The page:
Huanglongbing (HLB) is a destructive disease of citrus caused by phloem-limited bacteria, namely ‘Candidatus Liberibacter asiaticus’ (Las), ‘Candidatus Liberibacter africanus’, and ‘Candidatus Liberibacter americanus’. Although there are no known HLB-resistant citrus species, studies have reported Poncirus trifoliata as being more tolerant. Assuming that callose deposition in the phloem of infected plants can inhibit translocation of photosynthetic products and cause starch accumulation, we compared callose deposition in petioles and starch accumulation in infected leaves of three genotypes (Citrus sinensis, C. sunki, and P. trifoliata) and 15 hybrids (C. sunki × P. trifoliata). Compared with the mock-inoculated plants, higher bacterial counts and greater accumulation of callose and starch were found in C. sinensis, C. sunki, and 10 of the hybrid plants. Lower titer and fewer metabolic changes due to Las infection were observed in P. trifoliata and in two Las-positive hybrids while three hybrids were Las-negative. Callose accumulation was linked to and correlated with genes involved in phloem functionality and starch accumulation was linked to up-regulation of genes involved in starch biosynthesis and repression of those related to starch breakdown. Lower expression of genes involved in phloem functionality in resistant and tolerant plants can partially explain the absence of distinct disease symptoms associated with starch accumulation that are usually observed in HLB-susceptible genotypes.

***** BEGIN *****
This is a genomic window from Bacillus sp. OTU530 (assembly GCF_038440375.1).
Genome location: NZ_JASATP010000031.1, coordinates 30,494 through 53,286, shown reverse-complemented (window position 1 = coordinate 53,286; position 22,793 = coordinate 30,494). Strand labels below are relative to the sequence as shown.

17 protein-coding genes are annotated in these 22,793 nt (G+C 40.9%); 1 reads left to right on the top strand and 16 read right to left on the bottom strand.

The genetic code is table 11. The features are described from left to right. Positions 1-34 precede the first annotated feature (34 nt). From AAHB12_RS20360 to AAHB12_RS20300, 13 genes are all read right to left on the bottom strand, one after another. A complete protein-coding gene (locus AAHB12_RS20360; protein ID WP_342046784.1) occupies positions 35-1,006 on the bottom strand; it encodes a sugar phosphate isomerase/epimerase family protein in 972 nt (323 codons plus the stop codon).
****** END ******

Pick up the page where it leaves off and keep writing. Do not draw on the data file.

Huanglongbing (HLB), caused by the bacterium ‘Candidatus Liberibacter’ spp., is currently one of the most serious diseases of citrus plants and has caused substantial economic losses. Thus far, there is no source of genetic resistance to HLB in the genus Citrus or its relatives. However, several studies have reported Poncirus trifoliata and some of its hybrids to be more tolerant to the disease. The main objective of this study was to report differences in the incidence of ‘Ca. L. asiaticus’ infection in citrandarin plants, hybrids from Sunki mandarin (Citrus sunki (Hayata) hort. ex Tanaka), and trifoliate orange Rubidoux (P. trifoliata (L.) Raf.)), after conducting an extensive survey under field conditions. These hybrid plants were established for approximately 7 years in an area with a high incidence of ‘Ca. L. asiaticus’-infected plants. We selected two experimental areas (area A and area B), located approximately 10 m apart. Area A consists of Pera sweet orange (C. sinensis (L.) Osb.) grafted onto 56 different citrandarin rootstocks. Area B consists of citrandarin scions grafted onto Rangpur lime (C. limonia Osb.) rootstock. Bacteria in the leaves and roots were detected using real-time quantitative polymerase chain reaction. The incidence of ‘Ca. L. asiaticus’-infected plants was 92% in area A and 14% in area B. Because infected plants occurred in both areas, we examined whether the P. trifoliata hybrid rootstock influenced HLB development and also determined the distribution of ‘Ca. L. asiaticus’ in Citrus tree tissues. Although this survey does not present evidence regarding the resistance of P. trifoliata and its hybrids in relation to bacteria or psyllids, future investigation, mainly using the most promising hybrids for response to ‘Ca. L. asiaticus’, will help us to understand the probable mechanism of defense or identifying compounds in P. trifoliata and its hybrids that are very important as strategy to combat HLB. Details of these results are presented and discussed in this article.